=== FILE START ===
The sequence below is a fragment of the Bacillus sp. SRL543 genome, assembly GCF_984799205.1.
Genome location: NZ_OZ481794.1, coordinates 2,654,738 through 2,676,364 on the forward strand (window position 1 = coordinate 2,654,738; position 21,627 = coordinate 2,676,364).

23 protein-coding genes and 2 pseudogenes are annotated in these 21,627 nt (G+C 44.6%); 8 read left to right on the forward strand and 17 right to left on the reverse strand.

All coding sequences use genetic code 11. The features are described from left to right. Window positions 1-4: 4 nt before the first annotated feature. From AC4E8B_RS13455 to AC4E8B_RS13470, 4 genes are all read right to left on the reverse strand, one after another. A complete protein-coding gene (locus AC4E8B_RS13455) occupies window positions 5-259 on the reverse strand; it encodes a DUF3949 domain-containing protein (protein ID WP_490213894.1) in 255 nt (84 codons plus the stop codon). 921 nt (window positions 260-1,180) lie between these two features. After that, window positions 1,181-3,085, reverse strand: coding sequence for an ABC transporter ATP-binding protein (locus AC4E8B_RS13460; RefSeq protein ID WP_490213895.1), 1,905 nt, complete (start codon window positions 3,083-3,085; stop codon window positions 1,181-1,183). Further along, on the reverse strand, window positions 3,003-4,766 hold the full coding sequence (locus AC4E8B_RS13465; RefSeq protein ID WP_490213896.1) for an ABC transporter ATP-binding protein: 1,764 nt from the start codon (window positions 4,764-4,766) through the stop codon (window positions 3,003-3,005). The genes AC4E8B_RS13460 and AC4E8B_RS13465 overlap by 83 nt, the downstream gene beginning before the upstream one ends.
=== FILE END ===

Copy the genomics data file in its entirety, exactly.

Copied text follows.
The sequence below is a fragment of the Bacillus sp. SRL543 genome, assembly GCF_984799205.1.
Genome location: NZ_OZ481794.1, coordinates 2,654,738 through 2,676,364 on the forward strand (window position 1 = coordinate 2,654,738; position 21,627 = coordinate 2,676,364).

23 protein-coding genes and 2 pseudogenes are annotated in these 21,627 nt (G+C 44.6%); 8 read left to right on the forward strand and 17 right to left on the reverse strand.

All coding sequences use genetic code 11. The features are described from left to right. Window positions 1-4: 4 nt before the first annotated feature. From AC4E8B_RS13455 to AC4E8B_RS13470, 4 genes are all read right to left on the reverse strand, one after another. A complete protein-coding gene (locus AC4E8B_RS13455) occupies window positions 5-259 on the reverse strand; it encodes a DUF3949 domain-containing protein (protein ID WP_490213894.1) in 255 nt (84 codons plus the stop codon). 921 nt (window positions 260-1,180) lie between these two features. After that, window positions 1,181-3,085, reverse strand: coding sequence for an ABC transporter ATP-binding protein (locus AC4E8B_RS13460; RefSeq protein ID WP_490213895.1), 1,905 nt, complete (start codon window positions 3,083-3,085; stop codon window positions 1,181-1,183). Further along, on the reverse strand, window positions 3,003-4,766 hold the full coding sequence (locus AC4E8B_RS13465; RefSeq protein ID WP_490213896.1) for an ABC transporter ATP-binding protein: 1,764 nt from the start codon (window positions 4,764-4,766) through the stop codon (window positions 3,003-3,005). The genes AC4E8B_RS13460 and AC4E8B_RS13465 overlap by 83 nt, the downstream gene beginning before the upstream one ends.